It  was a case of third time lucky for a British climber who has become the first person with cystic fibrosis to climb the world’s highest mountain after his previous two attempts nearly claimed his life.

Nick Talbot, 40, reached the summit of Mount Everest on Friday. He took medication to cope with the lack of oxygen at high altitude, but carried the same kit as everyone else and managed to complete the challenge in around seven weeks – the same length of time as it would take someone with normal lung function.

I tried to talk him out of it last year … but it lasted about five minutes and it became very apparent he was going backKeith Talbot, Nick’s father

His previous two attempts, last year and the year before, ended in disaster. In 2014, his first attempt was foiled when 16 mountain guides were killed scaling the treacherous passes, forcing Nick and other expeditions to turn back.

Last year he nearly died when an earthquake triggered an avalanche, leaving him seriously injured and killing his friend Dan Fredinburg, a Google executive. Mr Talbot was left with broken ribs, cuts, bruising, and worst of all hypothermia, which badly affected his lungs.

The altitude also affected his digestive system, meaning he struggled to eat as much as he needed to and lost 2 stone, leaving him at just 11 stone, incredibly slim for his 6ft 2in frame.

His father Keith – who tried to persuade his son not to go through with this third attempt for fear he would lose his life – has hailed his “superhuman” achievement.

Nick Talbot took extra medication to cope with the lack of oxygen at high altitude but carried the same kit as everyone else
Nick Talbot took extra medication to cope with the lack of oxygen at high altitude but carried the same kit as everyone else CREDIT: ROSS PARRY

Keith Talbot, 67, told the Telegraph: “I think it’s absolutely astonishing because no one with cystic fibrosis has been to this altitude before so no one really knew how badly it might affect someone.”

He added: “Both Gay [Nick’s mother] and I tried to talk him out of it last year, after he was so badly injured but it lasted about five minutes and it became very apparent he was going back.”

Cystic fibrosis sufferers have problems with breathing and digestion because their lungs become clogged with a thick mucus.

The respiratory disease affects around 10,000 people in Britain and only half of those with the illness live to the age of 40.

The summit of Mount Everest, seen from the peak of Gokyo Ri in Nepal. 
The summit of Mount Everest, seen from the peak of Gokyo Ri in Nepal.  CREDIT: AP

Only a few years ago Mr Talbot, who has worked as a senior manager for Ernst and Young and KPMG, was struggling in his city job, with his persistent cough making meetings and presentations difficult.

But three years ago a new drug, Kalydeco, was made available to him, helping his lung function and reducing the risk of infection.

Speaking to the Telegraph ahead of his climb, Mr Talbot, now a director of the Royal Institute of Chartered Surveyors, said he hoped the medication would make it easier than when he conquered Cho Oyu, the sixth highest mountain in the world, in 2011.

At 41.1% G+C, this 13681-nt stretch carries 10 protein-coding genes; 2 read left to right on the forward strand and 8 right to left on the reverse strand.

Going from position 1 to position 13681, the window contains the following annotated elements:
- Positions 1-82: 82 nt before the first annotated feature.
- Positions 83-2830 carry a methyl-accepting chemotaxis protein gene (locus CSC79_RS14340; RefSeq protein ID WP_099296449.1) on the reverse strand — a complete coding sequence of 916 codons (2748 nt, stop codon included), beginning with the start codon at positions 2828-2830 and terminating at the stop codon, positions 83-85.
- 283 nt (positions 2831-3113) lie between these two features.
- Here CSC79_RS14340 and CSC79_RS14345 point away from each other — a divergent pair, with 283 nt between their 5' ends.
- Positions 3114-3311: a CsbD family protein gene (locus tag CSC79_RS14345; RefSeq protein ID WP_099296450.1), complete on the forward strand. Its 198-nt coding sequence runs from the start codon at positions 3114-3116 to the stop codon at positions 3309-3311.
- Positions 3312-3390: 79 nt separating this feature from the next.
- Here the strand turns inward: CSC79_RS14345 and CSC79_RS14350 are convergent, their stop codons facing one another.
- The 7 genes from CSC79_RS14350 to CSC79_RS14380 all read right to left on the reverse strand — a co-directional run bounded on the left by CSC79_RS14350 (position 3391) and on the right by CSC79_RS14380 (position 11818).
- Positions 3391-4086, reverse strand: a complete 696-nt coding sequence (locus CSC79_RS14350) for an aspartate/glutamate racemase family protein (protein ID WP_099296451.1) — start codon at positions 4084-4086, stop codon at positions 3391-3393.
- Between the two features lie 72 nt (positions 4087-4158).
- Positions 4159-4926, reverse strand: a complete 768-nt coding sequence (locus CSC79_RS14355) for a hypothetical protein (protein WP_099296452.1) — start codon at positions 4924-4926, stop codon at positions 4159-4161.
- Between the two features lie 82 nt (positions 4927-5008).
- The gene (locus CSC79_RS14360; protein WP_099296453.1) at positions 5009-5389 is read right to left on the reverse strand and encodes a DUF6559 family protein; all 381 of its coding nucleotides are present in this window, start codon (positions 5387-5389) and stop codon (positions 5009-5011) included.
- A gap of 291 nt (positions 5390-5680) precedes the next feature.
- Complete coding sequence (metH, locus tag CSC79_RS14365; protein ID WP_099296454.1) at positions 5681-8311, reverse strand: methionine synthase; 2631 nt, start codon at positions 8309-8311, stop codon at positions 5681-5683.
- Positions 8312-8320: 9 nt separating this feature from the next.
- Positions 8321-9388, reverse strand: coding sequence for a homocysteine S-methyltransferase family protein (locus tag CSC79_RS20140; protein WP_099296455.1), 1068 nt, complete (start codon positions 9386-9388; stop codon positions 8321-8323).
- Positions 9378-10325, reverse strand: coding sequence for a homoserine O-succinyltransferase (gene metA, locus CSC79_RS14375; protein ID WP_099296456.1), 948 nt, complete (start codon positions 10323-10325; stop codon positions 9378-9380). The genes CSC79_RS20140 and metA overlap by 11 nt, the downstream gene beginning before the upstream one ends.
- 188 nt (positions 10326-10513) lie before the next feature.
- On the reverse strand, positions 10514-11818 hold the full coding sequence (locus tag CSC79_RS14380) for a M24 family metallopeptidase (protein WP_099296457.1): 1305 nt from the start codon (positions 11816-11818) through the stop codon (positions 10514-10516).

His intensive six-month training for the Everest climb involved running up the 12 flights of stairs to his top floor London flat with weights attached to his ankles.

Nick Talbot at base camp
Nick Talbot at base camp before he took on the summit of Everest CREDIT: CF-VS-EVEREST.TUMBLR.COM

He said it was about “putting yourself through a lot of duress and building up your leg muscles; but not too much because it’s a real trade off.

“You need a lot of muscle to get up there, but equally, the more muscle you have, the more oxygen you need. It’s a difficult thing to balance.”

Even at peak physical fitness, he found himself struggling at high altitude.  He wrote in his blog: “It took me quite a number of breaths for each step and as anticipated I went from being one of the stronger team members to a very slow one.

“This seems to happen once over 6,000m as despite my deliberately high fitness level I can’t overcome the increasingly thin oxygen levels forever.”

He has raised over £80,000 for the Cystic Fibrosis Trust with his inspirational climb.

Pretty amazing what Nick @CF_vs_Everest has done! Now my daughter @kristianahunt wants to go with you next time!!

His father emphasised that his son’s aim had been to “raise awareness of cystic fibrosis, and to raise money for the Cystic Fibrosis Trust.”

“He’s not done this to get himself in the Guinness Book of Records or for his own glory,” he said.

Keith and Gay Talbot are yet to be able to speak to their son and congratulate him after an electric storm affected the communication system at base camp.

“We have had two short emails from him and that’s all we have had so far,” his father said.

“It just said ‘all good’, that sort of thing, just to relax his mum.”

“We are proud and relieved in equally large measure,” he added.

After reaching the summit, Nick thanked the hundreds of supporters who had contributed to his fundraising efforts.

“Felt incredible… just myself and a Sherpa friend called Pem on the summit for 15 minutes, amazing looking over the world!

“Thanks for all of your support, be back in touch on my return.

“I will write more soon but our main internet link was destroyed in an electrical storm so please bear with me for a few days as we pack up.”

via Telegraph